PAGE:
Or perhaps youâ€™d also like to launch an aggressive marketing campaign. Youâ€™ve got more product, and you want more people to get eyes on that product. Those two goals together can be expensive, and thereâ€™s a chance that a basic examination of the cost of that capital would make such investments look unwise for that year.
Because context matters. Even though the return on additional inventory may not happen immediately, youÂ know howÂ much your sales are likely to spike in January and May, so you know you need to ensure your inventory is fully stocked. But a marketing campaign at that time could just be throwing money at people who are already ready to buy. YourÂ cost of capitalÂ can help you make a good decision.
Thatâ€™s perhaps the biggest secret ofÂ cost of capital. No matter how the numbers work out when you do them, itâ€™s important to remember that there are innumerable situations where not acquiring a new loan will lead to stagnation or a decrease in sales. That stagnation may not show up in your calculations of theÂ cost of capital, but itâ€™s a direct result.
If youâ€™re the owner of the supplement store and you decide theÂ cost of capitalÂ is just a little too high to get the sort of loan that leads to a full inventory, you may find yourself selling out of product in January. And if youâ€™re unable to move product, you canâ€™t increase revenue.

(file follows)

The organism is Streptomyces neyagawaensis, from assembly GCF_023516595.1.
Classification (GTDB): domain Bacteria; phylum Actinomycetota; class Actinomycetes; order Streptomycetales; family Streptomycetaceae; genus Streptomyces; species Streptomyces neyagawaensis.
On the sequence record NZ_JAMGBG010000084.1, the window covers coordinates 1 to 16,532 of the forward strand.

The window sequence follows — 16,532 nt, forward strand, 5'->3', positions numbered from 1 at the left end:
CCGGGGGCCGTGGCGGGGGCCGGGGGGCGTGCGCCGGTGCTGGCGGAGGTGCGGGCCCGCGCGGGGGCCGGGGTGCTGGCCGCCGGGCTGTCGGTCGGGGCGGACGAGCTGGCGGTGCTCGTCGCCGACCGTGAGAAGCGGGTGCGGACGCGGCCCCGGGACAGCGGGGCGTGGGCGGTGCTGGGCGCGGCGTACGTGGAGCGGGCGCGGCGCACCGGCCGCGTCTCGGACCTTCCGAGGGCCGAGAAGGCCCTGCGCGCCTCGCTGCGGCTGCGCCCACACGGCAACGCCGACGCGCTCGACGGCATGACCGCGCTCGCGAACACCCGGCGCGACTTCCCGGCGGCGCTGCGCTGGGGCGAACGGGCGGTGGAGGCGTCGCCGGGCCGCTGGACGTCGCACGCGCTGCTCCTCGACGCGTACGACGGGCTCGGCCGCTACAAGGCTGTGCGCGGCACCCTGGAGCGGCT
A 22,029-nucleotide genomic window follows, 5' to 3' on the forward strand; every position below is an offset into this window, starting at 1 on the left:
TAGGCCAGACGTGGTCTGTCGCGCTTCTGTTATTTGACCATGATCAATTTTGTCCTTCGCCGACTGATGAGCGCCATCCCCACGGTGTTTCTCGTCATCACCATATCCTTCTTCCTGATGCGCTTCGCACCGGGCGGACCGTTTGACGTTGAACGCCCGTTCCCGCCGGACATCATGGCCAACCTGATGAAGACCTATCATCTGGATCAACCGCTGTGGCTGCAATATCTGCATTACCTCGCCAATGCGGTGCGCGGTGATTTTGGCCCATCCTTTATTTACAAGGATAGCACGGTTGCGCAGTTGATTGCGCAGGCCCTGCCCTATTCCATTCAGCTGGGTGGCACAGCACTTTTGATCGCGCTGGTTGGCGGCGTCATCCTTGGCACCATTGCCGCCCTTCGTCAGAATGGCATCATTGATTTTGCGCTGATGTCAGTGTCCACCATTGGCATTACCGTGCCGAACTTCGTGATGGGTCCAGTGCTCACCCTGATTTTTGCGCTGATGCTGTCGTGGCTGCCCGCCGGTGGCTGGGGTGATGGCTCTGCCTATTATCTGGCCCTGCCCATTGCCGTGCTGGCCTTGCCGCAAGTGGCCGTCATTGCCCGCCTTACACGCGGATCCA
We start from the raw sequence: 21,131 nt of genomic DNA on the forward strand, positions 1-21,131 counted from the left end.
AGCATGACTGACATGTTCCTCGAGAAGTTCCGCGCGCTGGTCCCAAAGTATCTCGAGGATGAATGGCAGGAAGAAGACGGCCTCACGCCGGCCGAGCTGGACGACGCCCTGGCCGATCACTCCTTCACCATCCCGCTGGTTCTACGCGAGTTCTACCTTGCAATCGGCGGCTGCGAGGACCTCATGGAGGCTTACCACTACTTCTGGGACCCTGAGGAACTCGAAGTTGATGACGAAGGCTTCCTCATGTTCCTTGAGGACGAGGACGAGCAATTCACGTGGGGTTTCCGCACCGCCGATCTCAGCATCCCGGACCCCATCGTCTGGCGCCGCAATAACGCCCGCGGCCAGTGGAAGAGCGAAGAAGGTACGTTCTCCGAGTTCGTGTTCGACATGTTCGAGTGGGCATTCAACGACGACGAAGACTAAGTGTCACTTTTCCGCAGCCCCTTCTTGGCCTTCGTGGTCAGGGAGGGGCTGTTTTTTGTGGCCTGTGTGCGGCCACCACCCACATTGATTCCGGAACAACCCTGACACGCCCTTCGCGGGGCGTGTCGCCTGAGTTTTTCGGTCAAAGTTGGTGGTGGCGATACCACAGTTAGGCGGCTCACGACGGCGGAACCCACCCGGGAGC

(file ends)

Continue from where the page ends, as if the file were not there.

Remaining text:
TheÂ cost of capitalÂ calculation might not change. But what could change is that your potential customers could find an alternative product and move on from your company. And thatâ€™s the worst result you could expect. Instead of taking on debt to increase revenue, youâ€™ve stood still and allowed your revenue to hold steady, or worse start flowing to your competitors.
Cost of capitalÂ is a fact of life when it comes toÂ small businesses. Youâ€™ll always have to pay a price of some sort for the money you borrow. EvenÂ startupsÂ that raiseÂ venture capitalÂ talk about the cost of equity! But understanding howÂ lendersÂ look at yourÂ cost of capitalÂ in comparison to your revenue can help you make the best choices with it comes to borrowing.
Remember that making money is the most important part of operating yourÂ own business. And if your calculations and projections prevent you from making the choices that lead to more revenue, consider all the money youâ€™re losing out on. Thatâ€™s the real secret to theÂ cost of capital: sometimes, it doesnâ€™t tell the whole story.